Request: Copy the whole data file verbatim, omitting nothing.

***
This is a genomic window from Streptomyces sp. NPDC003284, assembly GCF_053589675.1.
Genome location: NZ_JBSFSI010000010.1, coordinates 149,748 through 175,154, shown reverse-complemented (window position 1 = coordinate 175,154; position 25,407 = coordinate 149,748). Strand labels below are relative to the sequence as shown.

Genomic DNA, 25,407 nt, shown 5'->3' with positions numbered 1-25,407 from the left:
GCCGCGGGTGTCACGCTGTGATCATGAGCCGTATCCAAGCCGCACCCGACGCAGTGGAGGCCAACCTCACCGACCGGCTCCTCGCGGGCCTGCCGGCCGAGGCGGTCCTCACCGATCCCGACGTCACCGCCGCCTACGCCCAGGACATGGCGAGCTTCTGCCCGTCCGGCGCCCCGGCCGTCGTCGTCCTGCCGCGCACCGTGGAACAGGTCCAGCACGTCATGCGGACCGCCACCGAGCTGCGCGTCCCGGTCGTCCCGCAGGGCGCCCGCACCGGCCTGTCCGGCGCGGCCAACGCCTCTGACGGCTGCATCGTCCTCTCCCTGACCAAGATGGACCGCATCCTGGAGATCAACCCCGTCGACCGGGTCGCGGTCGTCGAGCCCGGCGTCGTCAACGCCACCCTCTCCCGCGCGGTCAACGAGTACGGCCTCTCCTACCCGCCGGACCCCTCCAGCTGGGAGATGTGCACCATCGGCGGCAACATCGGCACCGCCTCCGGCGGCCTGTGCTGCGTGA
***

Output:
This is a genomic window from Streptomyces sp. NPDC003284, assembly GCF_053589675.1.
Genome location: NZ_JBSFSI010000010.1, coordinates 149,748 through 175,154, shown reverse-complemented (window position 1 = coordinate 175,154; position 25,407 = coordinate 149,748). Strand labels below are relative to the sequence as shown.

Genomic DNA, 25,407 nt, shown 5'->3' with positions numbered 1-25,407 from the left:
GCCGCGGGTGTCACGCTGTGATCATGAGCCGTATCCAAGCCGCACCCGACGCAGTGGAGGCCAACCTCACCGACCGGCTCCTCGCGGGCCTGCCGGCCGAGGCGGTCCTCACCGATCCCGACGTCACCGCCGCCTACGCCCAGGACATGGCGAGCTTCTGCCCGTCCGGCGCCCCGGCCGTCGTCGTCCTGCCGCGCACCGTGGAACAGGTCCAGCACGTCATGCGGACCGCCACCGAGCTGCGCGTCCCGGTCGTCCCGCAGGGCGCCCGCACCGGCCTGTCCGGCGCGGCCAACGCCTCTGACGGCTGCATCGTCCTCTCCCTGACCAAGATGGACCGCATCCTGGAGATCAACCCCGTCGACCGGGTCGCGGTCGTCGAGCCCGGCGTCGTCAACGCCACCCTCTCCCGCGCGGTCAACGAGTACGGCCTCTCCTACCCGCCGGACCCCTCCAGCTGGGAGATGTGCACCATCGGCGGCAACATCGGCACCGCCTCCGGCGGCCTGTGCTGCGTGA